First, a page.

For billions of people, a bowl of rice is a huge meal. Makes you realize that there is a lot to be grateful for, rather than pound the America First entitlement drum. When a child in Africa stoops in the middle of the road to drink water from a filthy puddle, it really forces you to have to consider how goddamn lucky you are to have clean running water in your kitchen.

If you don’t get that message, something is seriously, morally wrong with you. But that’s just me.

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Photo by Julien de Salaberry on Unsplash

Once I was traveling in Myanmar when my driver, Zaw, pointed out a series of villages that had cropped up around a manufacturing facility. They were shacks suspended above the effluent, which everyone used for cooking, cleaning, drinking. Manufacturing effluent, right out of the building, raw, untreated. Their sewage went into that same water. They had nowhere else to live.

That same day a friend of mine, who is a top speaker in the National Speakers’ Association, went on Facebook to rant about THE WORST THING EVER which is when the self-checkout line at our local Kroger’s wasn’t working. This is a nice man, but he stays at 5-star resorts in Singapore, about as far from the real world as you can get. He has no clue what deprivation looks like. His worst day EVER is a self checkout line that delays him five minutes.

As a result, as a speaker, he’s not terribly well-informed about the world. And he votes accordingly. Therein likes the problem.

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Photo by Larry Teo on Unsplash

That makes us dangerous, when we don’t see, don’t understand, can’t witness what’s real. There you have the average American, who complains that he wants this, that and the other, about how Americans are getting a tough break, while the countries that we and other industrialized nations have mined, drilled, and exploited are struggling to get clean water.

What you let go down the drain while you brush your teeth is more clean water than many billions will see in their entire lifetime.

Does travel make me a liberal? No. It makes me a realist. It changes who I want in office and why. It changes how I see how American businesses rape the rest of the world to give us stupid products (case in point, Pepsi’s role in Indonesia which is slashing all its pristine rainforests and killing the last of the world’s orangutans so that you and I can cram Fritos into our fat faces, https://www.rainforest-rescue.org/petitions/952/pepsico-trashing-rainforests-for-450000-tons-of-palm-oil-a-year), while billions struggle to exist.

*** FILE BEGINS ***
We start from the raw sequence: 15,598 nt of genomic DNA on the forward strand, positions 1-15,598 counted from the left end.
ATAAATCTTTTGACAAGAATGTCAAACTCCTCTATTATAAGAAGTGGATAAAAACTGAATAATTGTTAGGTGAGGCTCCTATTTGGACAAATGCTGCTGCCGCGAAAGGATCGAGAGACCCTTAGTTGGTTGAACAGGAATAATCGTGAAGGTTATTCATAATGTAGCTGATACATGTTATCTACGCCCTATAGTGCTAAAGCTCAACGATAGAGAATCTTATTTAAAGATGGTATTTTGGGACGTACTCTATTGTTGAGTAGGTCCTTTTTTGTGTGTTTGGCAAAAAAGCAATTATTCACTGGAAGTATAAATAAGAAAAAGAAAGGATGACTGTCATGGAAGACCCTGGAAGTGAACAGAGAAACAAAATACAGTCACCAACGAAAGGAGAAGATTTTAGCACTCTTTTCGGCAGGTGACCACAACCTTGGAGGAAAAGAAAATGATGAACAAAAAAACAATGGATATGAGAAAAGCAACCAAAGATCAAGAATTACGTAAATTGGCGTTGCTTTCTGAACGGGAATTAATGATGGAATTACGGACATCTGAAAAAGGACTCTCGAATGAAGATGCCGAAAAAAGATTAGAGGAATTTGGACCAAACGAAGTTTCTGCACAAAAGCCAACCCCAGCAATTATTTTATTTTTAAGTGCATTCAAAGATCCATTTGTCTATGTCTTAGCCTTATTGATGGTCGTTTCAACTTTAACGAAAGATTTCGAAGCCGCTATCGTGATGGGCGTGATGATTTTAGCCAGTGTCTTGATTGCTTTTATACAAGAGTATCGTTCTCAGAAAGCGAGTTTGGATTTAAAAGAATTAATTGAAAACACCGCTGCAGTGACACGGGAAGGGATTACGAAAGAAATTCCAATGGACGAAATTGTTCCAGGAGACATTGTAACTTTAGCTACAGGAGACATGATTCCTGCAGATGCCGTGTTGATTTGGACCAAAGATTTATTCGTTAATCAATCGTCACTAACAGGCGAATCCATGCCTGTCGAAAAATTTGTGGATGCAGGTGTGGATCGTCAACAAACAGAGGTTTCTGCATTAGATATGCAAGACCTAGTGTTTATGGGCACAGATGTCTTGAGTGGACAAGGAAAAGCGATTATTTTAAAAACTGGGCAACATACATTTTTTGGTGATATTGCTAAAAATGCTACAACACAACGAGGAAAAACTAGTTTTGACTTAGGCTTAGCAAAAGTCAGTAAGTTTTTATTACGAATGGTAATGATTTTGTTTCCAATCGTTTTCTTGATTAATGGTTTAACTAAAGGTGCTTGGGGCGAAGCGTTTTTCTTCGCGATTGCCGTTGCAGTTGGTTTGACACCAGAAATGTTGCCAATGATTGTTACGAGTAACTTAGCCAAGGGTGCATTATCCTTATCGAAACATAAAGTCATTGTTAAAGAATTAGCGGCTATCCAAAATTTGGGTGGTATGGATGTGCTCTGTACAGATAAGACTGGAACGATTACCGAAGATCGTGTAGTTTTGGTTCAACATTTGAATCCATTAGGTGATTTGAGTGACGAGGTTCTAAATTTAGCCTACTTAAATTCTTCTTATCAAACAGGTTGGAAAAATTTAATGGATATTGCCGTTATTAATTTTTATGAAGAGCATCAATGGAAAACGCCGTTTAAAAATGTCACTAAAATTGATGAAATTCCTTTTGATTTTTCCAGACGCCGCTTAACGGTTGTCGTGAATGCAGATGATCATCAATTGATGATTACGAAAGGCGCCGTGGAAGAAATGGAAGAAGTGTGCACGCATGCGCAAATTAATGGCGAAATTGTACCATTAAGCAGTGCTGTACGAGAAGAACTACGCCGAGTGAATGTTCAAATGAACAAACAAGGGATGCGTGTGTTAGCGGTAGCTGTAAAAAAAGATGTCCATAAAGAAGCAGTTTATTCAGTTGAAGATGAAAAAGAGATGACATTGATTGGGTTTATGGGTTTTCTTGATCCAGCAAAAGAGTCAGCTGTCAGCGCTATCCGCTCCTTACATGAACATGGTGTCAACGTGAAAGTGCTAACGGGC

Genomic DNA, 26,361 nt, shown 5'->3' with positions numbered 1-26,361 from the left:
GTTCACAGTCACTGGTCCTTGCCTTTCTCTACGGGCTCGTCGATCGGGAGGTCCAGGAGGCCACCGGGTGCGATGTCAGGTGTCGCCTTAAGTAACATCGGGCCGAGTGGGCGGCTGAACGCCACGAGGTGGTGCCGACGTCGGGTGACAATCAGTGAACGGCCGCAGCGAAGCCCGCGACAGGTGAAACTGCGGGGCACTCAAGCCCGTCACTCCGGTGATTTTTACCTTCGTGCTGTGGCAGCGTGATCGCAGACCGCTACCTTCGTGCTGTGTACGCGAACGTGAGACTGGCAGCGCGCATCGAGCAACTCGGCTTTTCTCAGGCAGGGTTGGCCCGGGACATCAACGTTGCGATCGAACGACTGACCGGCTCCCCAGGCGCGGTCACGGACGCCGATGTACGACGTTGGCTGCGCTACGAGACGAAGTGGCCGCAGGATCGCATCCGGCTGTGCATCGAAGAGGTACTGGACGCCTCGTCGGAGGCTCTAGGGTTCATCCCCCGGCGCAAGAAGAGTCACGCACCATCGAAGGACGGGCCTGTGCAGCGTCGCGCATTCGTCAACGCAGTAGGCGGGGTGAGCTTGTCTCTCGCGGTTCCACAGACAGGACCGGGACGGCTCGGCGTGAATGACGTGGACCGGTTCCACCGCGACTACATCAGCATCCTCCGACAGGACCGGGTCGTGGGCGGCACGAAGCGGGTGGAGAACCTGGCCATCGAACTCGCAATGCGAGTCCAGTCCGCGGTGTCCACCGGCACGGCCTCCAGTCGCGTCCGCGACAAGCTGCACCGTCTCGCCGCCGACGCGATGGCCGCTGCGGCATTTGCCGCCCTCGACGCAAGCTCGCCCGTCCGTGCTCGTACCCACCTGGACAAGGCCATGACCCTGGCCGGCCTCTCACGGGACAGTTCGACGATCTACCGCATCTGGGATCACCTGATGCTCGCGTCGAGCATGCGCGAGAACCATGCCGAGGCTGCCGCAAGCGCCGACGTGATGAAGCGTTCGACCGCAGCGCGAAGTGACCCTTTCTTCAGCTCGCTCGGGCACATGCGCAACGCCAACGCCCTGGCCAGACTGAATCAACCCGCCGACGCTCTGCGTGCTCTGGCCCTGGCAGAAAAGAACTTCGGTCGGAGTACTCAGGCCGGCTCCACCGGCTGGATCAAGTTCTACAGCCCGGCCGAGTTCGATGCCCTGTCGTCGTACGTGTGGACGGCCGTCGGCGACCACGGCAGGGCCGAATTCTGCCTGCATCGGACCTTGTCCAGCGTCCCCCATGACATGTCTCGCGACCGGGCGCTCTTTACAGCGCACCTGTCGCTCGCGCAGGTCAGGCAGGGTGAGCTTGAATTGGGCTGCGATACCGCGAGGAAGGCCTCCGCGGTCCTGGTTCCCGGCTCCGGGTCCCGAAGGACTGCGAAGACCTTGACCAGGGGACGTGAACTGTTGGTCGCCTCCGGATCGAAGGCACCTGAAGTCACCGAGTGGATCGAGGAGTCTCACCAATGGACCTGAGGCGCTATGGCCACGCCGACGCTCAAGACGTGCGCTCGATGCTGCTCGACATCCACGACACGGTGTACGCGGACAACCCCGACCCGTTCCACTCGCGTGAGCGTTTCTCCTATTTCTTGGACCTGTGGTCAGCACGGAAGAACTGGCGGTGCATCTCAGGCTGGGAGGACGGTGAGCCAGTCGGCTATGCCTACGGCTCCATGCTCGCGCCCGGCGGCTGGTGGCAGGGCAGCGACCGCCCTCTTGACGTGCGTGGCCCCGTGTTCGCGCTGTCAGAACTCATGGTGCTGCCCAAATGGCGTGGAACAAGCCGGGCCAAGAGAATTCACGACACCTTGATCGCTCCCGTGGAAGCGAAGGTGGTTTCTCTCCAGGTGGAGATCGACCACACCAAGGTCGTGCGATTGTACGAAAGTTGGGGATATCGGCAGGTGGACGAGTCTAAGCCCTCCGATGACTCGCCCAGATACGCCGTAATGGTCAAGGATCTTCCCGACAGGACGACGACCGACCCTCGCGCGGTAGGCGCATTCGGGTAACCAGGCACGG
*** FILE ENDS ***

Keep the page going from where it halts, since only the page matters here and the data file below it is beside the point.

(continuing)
It changes how I see our international policies which affect the Earth’s ability to support 7.6 billion people and growing fast. We are running out of time, and our imposed religious beliefs on those who need help rather than our benign neglect is fast making the world a far less attractive place.

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Photo by Thomas Quaritsch on Unsplash

International travel? It’s not about the glamour. It’s not about getting the perfect shot to show your superiority over your friends.. Its not about a million likes or the implied social media mastery. It’s not about getting the Instagram photos that make you look like you’re living the life of Riley (https://www.urbandictionary.com/define.php?term=live%20the%20life%20of%20Reily)

Those are nothing compared to what you will actually find at the end of the rainbow. The real pot of gold at the end of the travel rainbow contains education. Understanding. Empathy. Compassion. And, if you’re fortunate, commitment.

It’s the fruit from the Tree of Life, that tree that we are seeing burnt and slashed all over the world https://en.wikipedia.org/wiki/Tree_of_life. The tree that sustains us all, being mowed down for charcoal, condos, and concrete wastelands.

So that you can go shopping for Louis Vuitton where tigers once trod in silence, golden fur rippling in the dappled sunshine. Gone because some limp dick in China fervently believed those animal parts might make him hard again. The way of our world.

Hell, we wiped out bird species for women’s hats at the turn of the twentieth century. We have learned little.

Leaving home to find yourself is a fool’s errand. However the world will find you, and leave you changed forever. And that’s just the ticket.

If that’s glamorous, then sign me up.

Horizon Huntress, prize-winning author, adventure traveler, boundary-pusher, wilder, veteran, aging vibrantly. I own my sh*t. Let’s play!